Tips for feeding hummingbirds

Hummingbirds are unique little birds, and a common sight in most areas, even in urban and suburban areas. Chances are that if you keep a properly maintained feeder, you will be able to observe them.

Here are some tips on how to properly feed hummingbirds:

  • Change the sugar solution at least twice a week (more often during heat waves). A spoiled solution can cause hummingbirds to abandon the feeder or cause illness or death.
  • Clean the feeder thoroughly, including inside the feeding ports, with hot water every time you change the sugar solution. If you see black mold spots, soak the feeder in bleach, being sure to rinse thoroughly.
  • Prepare a sugar solution using 4 parts water to 1 part refined white sugarDo not use any other type of sugar: natural sugar, cane sugar, turbinado sugar, brown sugar, honey, maple syrup or anything else, as these other sugars contain substances that are possibly toxic to the birds. Do not add coloring or use pre-made mixes.
  • The sugar solution can be stored in the fridge for up to 2 weeks.
  • If you want more than one feeder, place them out of sight of each other. Hummingbirds are very territorial and will chase away any hummingbird they see.

Golf Tournament

If you are a golfer or you just want to have some fun, don’t miss this event!

Our 2021 Golf tournament tees off Monday, September 27 at noon.

Food will be served on the course followed by a post-tournament cocktail.

The cost per player is $200, with a charitable receipt issued for $85.

Reserve your foursome now with Susan at susan@lenichoir.org

DCIM101MEDIADJI_0509.JPG

Warm weather promises more bird admissions

We’re expecting a very busy year! Le Nichoir’s bird care season typically begins in May. You can imagine our surprise when we realized that the Centre admitted birds on a regular basis throughout the whole of 2020. Since January 2021, our team has cared for 60% more birds than during the same period in previous years. If this is any sign of what’s to come, we expect to be kept on our toes this summer.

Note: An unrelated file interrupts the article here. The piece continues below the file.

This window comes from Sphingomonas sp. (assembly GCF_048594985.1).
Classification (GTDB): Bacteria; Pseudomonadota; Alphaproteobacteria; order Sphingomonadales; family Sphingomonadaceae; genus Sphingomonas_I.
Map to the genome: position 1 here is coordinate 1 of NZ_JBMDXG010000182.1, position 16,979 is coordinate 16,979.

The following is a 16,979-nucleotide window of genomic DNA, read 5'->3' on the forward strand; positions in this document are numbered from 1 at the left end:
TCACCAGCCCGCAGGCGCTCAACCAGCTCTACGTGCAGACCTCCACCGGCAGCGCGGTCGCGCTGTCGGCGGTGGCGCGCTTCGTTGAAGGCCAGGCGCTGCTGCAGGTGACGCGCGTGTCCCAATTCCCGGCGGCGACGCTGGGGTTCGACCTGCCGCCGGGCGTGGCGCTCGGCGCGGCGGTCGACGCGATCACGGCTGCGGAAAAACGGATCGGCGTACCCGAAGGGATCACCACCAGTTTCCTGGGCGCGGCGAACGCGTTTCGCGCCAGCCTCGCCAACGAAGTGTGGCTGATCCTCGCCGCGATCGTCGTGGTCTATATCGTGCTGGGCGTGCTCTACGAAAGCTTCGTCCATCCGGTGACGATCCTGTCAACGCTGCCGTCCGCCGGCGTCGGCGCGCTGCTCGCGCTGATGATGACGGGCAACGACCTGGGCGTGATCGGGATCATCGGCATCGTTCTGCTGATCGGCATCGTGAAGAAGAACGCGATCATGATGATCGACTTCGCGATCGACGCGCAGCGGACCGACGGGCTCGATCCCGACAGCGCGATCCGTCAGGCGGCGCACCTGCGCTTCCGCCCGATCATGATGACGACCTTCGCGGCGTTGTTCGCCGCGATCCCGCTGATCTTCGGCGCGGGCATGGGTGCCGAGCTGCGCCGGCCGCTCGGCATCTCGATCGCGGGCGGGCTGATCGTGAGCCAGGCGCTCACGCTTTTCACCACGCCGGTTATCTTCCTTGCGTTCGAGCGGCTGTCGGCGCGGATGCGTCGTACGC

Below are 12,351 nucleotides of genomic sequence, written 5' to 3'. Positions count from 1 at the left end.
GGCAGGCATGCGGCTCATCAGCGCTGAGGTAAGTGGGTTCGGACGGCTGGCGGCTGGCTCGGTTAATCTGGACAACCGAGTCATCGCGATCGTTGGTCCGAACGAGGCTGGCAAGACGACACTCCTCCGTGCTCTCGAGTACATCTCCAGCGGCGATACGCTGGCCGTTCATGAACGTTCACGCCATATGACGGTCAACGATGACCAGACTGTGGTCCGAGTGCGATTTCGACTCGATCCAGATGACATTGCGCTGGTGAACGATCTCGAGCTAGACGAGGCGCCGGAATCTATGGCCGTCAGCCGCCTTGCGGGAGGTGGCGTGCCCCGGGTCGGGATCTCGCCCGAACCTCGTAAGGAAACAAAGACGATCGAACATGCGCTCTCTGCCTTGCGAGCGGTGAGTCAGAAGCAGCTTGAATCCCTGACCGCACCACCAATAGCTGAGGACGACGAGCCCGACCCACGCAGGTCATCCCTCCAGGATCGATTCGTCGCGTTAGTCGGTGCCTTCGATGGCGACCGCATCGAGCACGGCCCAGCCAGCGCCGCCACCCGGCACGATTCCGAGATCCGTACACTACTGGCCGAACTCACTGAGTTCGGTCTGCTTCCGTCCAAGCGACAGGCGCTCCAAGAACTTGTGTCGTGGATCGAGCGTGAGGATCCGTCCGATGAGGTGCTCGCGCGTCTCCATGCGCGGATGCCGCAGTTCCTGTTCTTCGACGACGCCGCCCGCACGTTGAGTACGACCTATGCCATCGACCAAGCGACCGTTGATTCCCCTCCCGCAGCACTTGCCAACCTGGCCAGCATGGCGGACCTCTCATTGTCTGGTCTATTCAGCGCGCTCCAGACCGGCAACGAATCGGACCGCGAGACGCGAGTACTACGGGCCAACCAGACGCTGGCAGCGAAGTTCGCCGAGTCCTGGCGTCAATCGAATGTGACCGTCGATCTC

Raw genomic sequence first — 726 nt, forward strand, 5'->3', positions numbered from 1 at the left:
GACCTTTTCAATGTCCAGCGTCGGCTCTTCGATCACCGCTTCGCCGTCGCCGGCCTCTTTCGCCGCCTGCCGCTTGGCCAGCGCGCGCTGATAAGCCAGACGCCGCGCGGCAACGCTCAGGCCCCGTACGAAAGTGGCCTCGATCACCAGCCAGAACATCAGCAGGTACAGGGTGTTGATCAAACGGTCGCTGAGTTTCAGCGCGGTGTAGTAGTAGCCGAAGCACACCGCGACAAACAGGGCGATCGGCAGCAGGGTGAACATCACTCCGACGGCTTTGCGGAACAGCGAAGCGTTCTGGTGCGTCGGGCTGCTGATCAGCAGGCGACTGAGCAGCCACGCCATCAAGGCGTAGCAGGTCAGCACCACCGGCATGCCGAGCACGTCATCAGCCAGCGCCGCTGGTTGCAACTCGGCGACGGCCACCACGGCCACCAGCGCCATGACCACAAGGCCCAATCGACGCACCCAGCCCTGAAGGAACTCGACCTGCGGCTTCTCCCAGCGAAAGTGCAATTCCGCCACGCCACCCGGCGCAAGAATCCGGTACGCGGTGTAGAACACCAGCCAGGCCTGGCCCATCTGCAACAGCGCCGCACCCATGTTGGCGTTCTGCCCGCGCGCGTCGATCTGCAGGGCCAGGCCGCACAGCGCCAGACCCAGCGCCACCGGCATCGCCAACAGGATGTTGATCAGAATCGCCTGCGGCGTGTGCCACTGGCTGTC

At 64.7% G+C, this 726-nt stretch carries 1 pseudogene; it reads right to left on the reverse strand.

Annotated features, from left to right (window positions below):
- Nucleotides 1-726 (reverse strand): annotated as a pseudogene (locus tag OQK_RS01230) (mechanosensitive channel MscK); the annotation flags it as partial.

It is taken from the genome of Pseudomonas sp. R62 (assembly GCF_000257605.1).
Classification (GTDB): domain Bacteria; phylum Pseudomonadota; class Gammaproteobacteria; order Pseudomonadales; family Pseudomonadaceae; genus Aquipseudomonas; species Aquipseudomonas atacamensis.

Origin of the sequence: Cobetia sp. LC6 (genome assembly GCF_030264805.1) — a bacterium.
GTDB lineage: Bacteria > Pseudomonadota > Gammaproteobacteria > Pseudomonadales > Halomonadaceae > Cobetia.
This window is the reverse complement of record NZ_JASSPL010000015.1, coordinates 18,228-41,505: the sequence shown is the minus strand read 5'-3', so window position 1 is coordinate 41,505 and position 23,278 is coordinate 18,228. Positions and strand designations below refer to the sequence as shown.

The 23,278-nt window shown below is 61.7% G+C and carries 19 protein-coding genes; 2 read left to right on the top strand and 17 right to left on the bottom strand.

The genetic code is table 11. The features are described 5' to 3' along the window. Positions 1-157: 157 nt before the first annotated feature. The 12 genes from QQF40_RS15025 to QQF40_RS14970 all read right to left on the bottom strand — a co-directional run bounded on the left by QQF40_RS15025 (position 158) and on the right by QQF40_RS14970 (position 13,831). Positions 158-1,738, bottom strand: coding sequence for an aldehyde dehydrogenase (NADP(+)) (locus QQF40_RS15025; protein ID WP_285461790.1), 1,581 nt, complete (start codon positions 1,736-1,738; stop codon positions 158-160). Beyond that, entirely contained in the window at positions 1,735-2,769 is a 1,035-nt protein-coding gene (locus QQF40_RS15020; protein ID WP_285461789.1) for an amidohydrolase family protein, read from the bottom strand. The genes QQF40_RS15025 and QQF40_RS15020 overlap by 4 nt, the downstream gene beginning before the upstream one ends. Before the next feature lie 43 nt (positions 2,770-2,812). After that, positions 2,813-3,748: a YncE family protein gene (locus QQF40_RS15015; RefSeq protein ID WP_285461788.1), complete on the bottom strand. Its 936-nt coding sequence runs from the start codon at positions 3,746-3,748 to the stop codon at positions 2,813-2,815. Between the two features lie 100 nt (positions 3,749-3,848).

Luckily, Le Nichoir has added a new full-time member to the team. Emily Fancelli has joined us as our new Administrative Coordinator. Studying Administration at Concordia, she brings fresh ideas and new skill sets. We warmly welcome Emily to the Le Nichoir team and hope you will have the opportunity to meet her.

Due to the pandemic, Le Nichoir has been unable to accept visitors. We miss you! Weiyi Liu, our Bird care Coordinator, has organized a virtual behind-the-scenes tour for Saturday, June 5. This bilingual tour will last up to an hour and will cover the entire operations of Le Nichoir (indoors and out). Registration is required. You can register here.

To better keep in touch with our community, our volunteers and staff produce regular communications about Le Nichoir’s activities. We have created a survey to collect feedback on what information is most important to you and what content you would like to read in the future. Please take the time to let us know your thoughts by completing the survey here.